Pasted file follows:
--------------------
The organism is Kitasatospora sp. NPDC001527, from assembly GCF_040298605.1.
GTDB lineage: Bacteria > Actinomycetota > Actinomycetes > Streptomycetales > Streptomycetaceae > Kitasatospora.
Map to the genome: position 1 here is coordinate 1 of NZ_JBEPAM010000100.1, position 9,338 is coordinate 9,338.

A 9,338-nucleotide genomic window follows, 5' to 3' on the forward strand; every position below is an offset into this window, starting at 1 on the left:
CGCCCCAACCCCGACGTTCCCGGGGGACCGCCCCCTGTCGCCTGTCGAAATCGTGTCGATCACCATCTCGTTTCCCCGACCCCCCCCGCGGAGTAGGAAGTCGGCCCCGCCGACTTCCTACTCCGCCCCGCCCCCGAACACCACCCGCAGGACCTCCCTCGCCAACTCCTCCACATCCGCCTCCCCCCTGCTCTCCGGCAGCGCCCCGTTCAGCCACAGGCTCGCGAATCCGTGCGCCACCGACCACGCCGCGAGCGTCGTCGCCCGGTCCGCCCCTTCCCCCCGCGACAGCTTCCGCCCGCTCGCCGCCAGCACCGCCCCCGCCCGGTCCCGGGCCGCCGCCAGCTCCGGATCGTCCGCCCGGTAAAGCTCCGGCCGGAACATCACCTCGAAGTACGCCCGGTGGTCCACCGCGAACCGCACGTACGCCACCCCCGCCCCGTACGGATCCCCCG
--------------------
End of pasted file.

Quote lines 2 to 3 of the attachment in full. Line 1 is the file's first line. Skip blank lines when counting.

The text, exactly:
GTDB lineage: Bacteria > Actinomycetota > Actinomycetes > Streptomycetales > Streptomycetaceae > Kitasatospora.
Map to the genome: position 1 here is coordinate 1 of NZ_JBEPAM010000100.1, position 9,338 is coordinate 9,338.